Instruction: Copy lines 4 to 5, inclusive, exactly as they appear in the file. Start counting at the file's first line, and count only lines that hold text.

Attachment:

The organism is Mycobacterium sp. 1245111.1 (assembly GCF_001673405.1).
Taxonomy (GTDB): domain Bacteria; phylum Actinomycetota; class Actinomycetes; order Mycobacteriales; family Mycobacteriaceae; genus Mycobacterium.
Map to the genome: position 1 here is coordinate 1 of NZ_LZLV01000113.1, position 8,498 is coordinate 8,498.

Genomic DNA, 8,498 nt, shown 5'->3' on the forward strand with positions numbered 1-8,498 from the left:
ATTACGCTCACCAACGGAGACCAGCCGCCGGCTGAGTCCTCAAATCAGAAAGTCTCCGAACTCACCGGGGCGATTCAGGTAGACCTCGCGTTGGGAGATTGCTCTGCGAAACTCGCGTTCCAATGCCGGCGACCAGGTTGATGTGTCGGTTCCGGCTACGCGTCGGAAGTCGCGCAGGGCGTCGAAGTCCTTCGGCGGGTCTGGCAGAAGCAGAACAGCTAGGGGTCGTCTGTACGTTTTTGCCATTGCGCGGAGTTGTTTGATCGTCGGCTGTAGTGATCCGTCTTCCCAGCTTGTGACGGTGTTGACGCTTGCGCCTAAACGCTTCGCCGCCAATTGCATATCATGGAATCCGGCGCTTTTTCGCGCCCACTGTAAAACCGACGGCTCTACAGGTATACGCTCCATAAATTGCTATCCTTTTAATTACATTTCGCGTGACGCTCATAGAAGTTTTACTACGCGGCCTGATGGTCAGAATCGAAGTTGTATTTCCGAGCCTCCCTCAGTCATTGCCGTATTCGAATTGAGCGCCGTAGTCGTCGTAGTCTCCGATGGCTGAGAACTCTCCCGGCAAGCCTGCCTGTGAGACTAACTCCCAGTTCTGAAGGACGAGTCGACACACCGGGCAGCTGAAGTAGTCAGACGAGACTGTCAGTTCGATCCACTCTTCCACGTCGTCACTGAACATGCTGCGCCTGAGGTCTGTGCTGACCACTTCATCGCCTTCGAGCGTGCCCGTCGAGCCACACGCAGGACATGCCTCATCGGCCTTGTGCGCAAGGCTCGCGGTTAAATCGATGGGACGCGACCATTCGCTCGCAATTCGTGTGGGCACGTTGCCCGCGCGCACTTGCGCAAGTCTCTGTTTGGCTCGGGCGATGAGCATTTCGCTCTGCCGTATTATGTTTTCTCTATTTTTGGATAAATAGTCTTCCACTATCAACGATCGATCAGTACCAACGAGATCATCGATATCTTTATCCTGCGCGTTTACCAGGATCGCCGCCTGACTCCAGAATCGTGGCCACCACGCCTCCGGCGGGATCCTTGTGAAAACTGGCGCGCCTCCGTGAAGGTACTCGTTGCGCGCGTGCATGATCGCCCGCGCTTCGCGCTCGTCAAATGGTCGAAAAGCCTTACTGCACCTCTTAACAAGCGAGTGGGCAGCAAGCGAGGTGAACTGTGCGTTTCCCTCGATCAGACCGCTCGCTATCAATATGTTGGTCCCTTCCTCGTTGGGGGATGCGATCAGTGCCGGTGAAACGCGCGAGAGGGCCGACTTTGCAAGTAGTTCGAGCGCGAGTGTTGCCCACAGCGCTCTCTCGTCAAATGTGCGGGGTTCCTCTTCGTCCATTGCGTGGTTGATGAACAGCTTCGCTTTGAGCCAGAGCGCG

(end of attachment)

Genomic DNA, 8,498 nt, shown 5'->3' on the forward strand with positions numbered 1-8,498 from the left:
ATTACGCTCACCAACGGAGACCAGCCGCCGGCTGAGTCCTCAAATCAGAAAGTCTCCGAACTCACCGGGGCGATTCAGGTAGACCTCGCGTTGGGAGATTGCTCTGCGAAACTCGCGTTCCAATGCCGGCGACCAGGTTGATGTGTCGGTTCCGGCTACGCGTCGGAAGTCGCGCAGGGCGTCGAAGTCCTTCGGCGGGTCTGGCAGAAGCAGAACAGCTAGGGGTCGTCTGTACGTTTTTGCCATTGCGCGGAGTTGTTTGATCGTCGGCTGTAGTGATCCGTCTTCCCAGCTTGTGACGGTGTTGACGCTTGCGCCTAAACGCTTCGCCGCCAATTGCATATCATGGAATCCGGCGCTTTTTCGCGCCCACTGTAAAACCGACGGCTCTACAGGTATACGCTCCATAAATTGCTATCCTTTTAATTACATTTCGCGTGACGCTCATAGAAGTTTTACTACGCGGCCTGATGGTCAGAATCGAAGTTGTATTTCCGAGCCTCCCTCAGTCATTGCCGTATTCGAATTGAGCGCCGTAGTCGTCGTAGTCTCCGATGGCTGAGAACTCTCCCGGCAAGCCTGCCTGTGAGACTAACTCCCAGTTCTGAAGGACGAGTCGACACACCGGGCAGCTGAAGTAGTCAGACGAGACTGTCAGTTCGATCCACTCTTCCACGTCGTCACTGAACATGCTGCGCCTGAGGTCTGTGCTGACCACTTCATCGCCTTCGAGCGTGCCCGTCGAGCCACACGCAGGACATGCCTCATCGGCCTTGTGCGCAAGGCTCGCGGTTAAATCGATGGGACGCGACCATTCGCTCGCAATTCGTGTGGGCACGTTGCCCGCGCGCACTTGCGCAAGTCTCTGTTTGGCTCGGGCGATGAGCATTTCGCTCTGCCGTATTATGTTTTCTCTATTTTTGGATAAATAGTCTTCCACTATCAACGATCGATCAGTACCAACGAGATCATCGATATCTTTATCCTGCGCGTTTACCAGGATCGCCGCCTGACTCCAGAATCGTGGCCACCACGCCTCCGGCGGGATCCTTGTGAAAACTGGCGCGCCTCCGTGAAGGTACTCGTTGCGCGCGTGCATGATCGCCCGCGCTTCGCGCTCGTCAAATGGTCGAAAAGCCTTACTGCACCTCTTAACAAGCGAGTGGGCAGCAAGCGAGGTGAACTGTGCGTTTCCCTCGATCAGACCGCTCGCTATCAATATGTTGGTCCCTTCCTCGTTGGGGGATGCGATCAGTGCCGGTGAAACGCGCGAGAGGGCCGACTTTGCAAGTAGTTCGAGCGCGAGTGTTGCCCACAGCGCTCTCTCGTCAAATGTGCGGGGTTCCTCTTCGTCCATTGCGTGGTTGATGAACAGCTTCGCTTTGAGCCAGAGCGCG